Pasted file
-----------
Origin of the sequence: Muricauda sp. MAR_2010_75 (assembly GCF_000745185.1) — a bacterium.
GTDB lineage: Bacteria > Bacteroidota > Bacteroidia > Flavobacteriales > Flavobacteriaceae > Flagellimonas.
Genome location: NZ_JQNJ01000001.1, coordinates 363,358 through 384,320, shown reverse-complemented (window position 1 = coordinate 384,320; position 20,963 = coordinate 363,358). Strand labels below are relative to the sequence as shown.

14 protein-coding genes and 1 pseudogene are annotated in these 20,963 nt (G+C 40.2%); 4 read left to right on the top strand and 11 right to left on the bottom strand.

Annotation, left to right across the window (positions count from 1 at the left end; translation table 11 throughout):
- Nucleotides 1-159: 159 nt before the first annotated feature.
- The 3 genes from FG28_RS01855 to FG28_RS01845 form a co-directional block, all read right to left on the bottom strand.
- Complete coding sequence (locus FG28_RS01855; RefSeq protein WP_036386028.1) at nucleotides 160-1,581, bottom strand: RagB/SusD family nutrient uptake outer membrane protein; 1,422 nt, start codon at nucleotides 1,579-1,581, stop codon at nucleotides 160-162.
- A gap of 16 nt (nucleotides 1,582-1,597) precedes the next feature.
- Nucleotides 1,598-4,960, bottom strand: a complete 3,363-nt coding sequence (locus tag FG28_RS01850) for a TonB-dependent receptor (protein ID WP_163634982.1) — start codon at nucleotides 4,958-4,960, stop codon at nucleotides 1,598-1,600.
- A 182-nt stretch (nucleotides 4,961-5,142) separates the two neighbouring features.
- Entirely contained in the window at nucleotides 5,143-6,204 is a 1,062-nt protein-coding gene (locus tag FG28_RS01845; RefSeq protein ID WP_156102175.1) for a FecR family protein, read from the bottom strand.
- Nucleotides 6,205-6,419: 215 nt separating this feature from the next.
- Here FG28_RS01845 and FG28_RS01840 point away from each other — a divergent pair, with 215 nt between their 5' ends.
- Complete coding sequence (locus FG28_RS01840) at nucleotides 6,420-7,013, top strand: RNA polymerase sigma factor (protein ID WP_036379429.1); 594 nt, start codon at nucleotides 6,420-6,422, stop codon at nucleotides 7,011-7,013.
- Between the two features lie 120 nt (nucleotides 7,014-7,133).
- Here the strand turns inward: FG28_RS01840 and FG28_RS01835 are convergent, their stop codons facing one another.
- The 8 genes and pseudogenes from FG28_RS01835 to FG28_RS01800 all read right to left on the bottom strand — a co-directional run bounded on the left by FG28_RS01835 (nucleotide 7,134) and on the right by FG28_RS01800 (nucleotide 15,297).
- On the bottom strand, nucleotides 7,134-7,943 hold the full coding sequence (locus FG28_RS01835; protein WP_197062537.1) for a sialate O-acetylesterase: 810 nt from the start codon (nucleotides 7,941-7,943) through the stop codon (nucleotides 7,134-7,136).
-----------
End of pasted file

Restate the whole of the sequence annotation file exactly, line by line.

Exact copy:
Origin of the sequence: Muricauda sp. MAR_2010_75 (assembly GCF_000745185.1) — a bacterium.
GTDB lineage: Bacteria > Bacteroidota > Bacteroidia > Flavobacteriales > Flavobacteriaceae > Flagellimonas.
Genome location: NZ_JQNJ01000001.1, coordinates 363,358 through 384,320, shown reverse-complemented (window position 1 = coordinate 384,320; position 20,963 = coordinate 363,358). Strand labels below are relative to the sequence as shown.

14 protein-coding genes and 1 pseudogene are annotated in these 20,963 nt (G+C 40.2%); 4 read left to right on the top strand and 11 right to left on the bottom strand.

Annotation, left to right across the window (positions count from 1 at the left end; translation table 11 throughout):
- Nucleotides 1-159: 159 nt before the first annotated feature.
- The 3 genes from FG28_RS01855 to FG28_RS01845 form a co-directional block, all read right to left on the bottom strand.
- Complete coding sequence (locus FG28_RS01855; RefSeq protein WP_036386028.1) at nucleotides 160-1,581, bottom strand: RagB/SusD family nutrient uptake outer membrane protein; 1,422 nt, start codon at nucleotides 1,579-1,581, stop codon at nucleotides 160-162.
- A gap of 16 nt (nucleotides 1,582-1,597) precedes the next feature.
- Nucleotides 1,598-4,960, bottom strand: a complete 3,363-nt coding sequence (locus tag FG28_RS01850) for a TonB-dependent receptor (protein ID WP_163634982.1) — start codon at nucleotides 4,958-4,960, stop codon at nucleotides 1,598-1,600.
- A 182-nt stretch (nucleotides 4,961-5,142) separates the two neighbouring features.
- Entirely contained in the window at nucleotides 5,143-6,204 is a 1,062-nt protein-coding gene (locus tag FG28_RS01845; RefSeq protein ID WP_156102175.1) for a FecR family protein, read from the bottom strand.
- Nucleotides 6,205-6,419: 215 nt separating this feature from the next.
- Here FG28_RS01845 and FG28_RS01840 point away from each other — a divergent pair, with 215 nt between their 5' ends.
- Complete coding sequence (locus FG28_RS01840) at nucleotides 6,420-7,013, top strand: RNA polymerase sigma factor (protein ID WP_036379429.1); 594 nt, start codon at nucleotides 6,420-6,422, stop codon at nucleotides 7,011-7,013.
- Between the two features lie 120 nt (nucleotides 7,014-7,133).
- Here the strand turns inward: FG28_RS01840 and FG28_RS01835 are convergent, their stop codons facing one another.
- The 8 genes and pseudogenes from FG28_RS01835 to FG28_RS01800 all read right to left on the bottom strand — a co-directional run bounded on the left by FG28_RS01835 (nucleotide 7,134) and on the right by FG28_RS01800 (nucleotide 15,297).
- On the bottom strand, nucleotides 7,134-7,943 hold the full coding sequence (locus FG28_RS01835; protein WP_197062537.1) for a sialate O-acetylesterase: 810 nt from the start codon (nucleotides 7,941-7,943) through the stop codon (nucleotides 7,134-7,136).